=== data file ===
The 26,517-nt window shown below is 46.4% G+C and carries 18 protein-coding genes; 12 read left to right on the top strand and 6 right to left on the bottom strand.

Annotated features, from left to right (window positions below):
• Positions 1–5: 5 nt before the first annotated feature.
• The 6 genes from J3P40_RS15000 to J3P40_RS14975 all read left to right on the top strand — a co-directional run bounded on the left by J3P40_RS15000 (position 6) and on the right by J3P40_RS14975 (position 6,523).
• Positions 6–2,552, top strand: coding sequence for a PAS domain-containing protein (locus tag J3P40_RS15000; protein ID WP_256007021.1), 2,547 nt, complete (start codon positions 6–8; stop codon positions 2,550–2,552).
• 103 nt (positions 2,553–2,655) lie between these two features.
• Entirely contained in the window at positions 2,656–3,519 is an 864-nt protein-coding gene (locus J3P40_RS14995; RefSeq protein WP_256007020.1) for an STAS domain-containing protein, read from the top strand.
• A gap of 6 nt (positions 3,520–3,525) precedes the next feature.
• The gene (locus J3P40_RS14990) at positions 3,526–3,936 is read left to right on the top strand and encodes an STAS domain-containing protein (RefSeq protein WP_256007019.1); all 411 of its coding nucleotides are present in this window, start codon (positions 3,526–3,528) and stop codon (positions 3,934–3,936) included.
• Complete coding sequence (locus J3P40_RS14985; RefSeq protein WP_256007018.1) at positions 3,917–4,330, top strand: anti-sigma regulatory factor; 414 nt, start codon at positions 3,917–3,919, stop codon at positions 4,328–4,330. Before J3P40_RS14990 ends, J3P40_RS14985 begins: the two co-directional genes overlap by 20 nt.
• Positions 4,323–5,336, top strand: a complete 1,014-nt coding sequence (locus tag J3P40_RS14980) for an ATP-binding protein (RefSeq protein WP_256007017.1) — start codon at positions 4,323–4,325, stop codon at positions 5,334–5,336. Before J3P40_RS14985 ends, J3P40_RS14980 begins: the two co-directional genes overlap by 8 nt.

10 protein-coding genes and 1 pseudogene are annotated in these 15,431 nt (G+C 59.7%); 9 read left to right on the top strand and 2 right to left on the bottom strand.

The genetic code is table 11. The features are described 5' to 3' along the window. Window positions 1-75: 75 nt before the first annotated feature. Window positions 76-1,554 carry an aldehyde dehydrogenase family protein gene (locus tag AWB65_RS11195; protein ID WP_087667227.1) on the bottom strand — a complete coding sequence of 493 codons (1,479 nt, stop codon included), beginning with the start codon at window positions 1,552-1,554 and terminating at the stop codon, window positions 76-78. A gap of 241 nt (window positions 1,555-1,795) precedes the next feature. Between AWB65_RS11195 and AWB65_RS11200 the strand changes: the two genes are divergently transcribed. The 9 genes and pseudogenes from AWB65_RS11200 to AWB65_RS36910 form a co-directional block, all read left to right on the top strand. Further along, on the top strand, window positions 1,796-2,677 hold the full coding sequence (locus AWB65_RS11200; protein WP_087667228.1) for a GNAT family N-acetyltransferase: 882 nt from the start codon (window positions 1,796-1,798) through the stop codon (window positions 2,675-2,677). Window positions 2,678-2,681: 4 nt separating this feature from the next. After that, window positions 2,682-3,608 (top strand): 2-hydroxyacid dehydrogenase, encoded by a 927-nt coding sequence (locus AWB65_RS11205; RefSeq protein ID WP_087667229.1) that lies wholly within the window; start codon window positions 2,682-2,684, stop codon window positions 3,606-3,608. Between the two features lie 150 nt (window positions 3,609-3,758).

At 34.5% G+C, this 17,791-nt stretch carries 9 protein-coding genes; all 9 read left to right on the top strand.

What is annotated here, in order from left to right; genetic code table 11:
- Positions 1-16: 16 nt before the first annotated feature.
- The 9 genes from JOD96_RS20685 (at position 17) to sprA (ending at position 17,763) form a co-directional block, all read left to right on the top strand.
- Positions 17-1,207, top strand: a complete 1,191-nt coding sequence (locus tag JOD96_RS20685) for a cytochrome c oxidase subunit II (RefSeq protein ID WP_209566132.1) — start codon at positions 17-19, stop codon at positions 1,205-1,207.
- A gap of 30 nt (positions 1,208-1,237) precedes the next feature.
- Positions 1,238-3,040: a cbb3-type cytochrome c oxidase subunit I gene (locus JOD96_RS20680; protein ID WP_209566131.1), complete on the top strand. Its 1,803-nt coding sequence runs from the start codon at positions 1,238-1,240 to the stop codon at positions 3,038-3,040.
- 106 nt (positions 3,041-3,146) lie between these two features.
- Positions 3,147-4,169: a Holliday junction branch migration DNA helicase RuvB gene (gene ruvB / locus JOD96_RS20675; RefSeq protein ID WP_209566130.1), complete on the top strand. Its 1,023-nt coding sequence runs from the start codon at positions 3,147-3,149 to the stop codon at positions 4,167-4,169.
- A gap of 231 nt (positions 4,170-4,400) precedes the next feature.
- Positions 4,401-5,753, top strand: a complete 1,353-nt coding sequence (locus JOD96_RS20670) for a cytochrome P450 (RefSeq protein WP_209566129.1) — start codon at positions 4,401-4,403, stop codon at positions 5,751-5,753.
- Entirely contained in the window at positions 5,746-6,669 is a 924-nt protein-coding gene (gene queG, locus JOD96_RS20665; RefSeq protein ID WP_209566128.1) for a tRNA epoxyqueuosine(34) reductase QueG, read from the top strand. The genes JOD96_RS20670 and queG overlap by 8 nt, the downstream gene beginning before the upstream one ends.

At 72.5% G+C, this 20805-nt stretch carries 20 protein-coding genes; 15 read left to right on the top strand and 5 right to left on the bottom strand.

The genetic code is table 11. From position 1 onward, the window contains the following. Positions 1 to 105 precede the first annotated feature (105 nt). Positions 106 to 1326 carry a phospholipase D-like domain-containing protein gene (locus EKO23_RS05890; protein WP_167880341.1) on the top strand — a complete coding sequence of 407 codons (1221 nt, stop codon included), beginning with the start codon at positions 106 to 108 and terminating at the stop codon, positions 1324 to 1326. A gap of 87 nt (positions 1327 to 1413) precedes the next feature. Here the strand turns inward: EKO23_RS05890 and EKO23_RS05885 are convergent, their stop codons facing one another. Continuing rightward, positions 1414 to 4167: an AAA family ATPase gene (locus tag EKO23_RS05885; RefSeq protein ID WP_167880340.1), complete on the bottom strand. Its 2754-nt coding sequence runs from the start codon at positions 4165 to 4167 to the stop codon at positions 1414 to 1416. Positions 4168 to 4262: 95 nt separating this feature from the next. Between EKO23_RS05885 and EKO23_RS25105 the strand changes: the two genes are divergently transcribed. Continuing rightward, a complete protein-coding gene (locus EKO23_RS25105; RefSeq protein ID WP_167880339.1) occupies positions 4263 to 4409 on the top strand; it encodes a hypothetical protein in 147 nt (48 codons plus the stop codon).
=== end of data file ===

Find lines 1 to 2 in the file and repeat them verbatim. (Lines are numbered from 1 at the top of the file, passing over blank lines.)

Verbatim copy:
The 26,517-nt window shown below is 46.4% G+C and carries 18 protein-coding genes; 12 read left to right on the top strand and 6 right to left on the bottom strand.

Annotated features, from left to right (window positions below):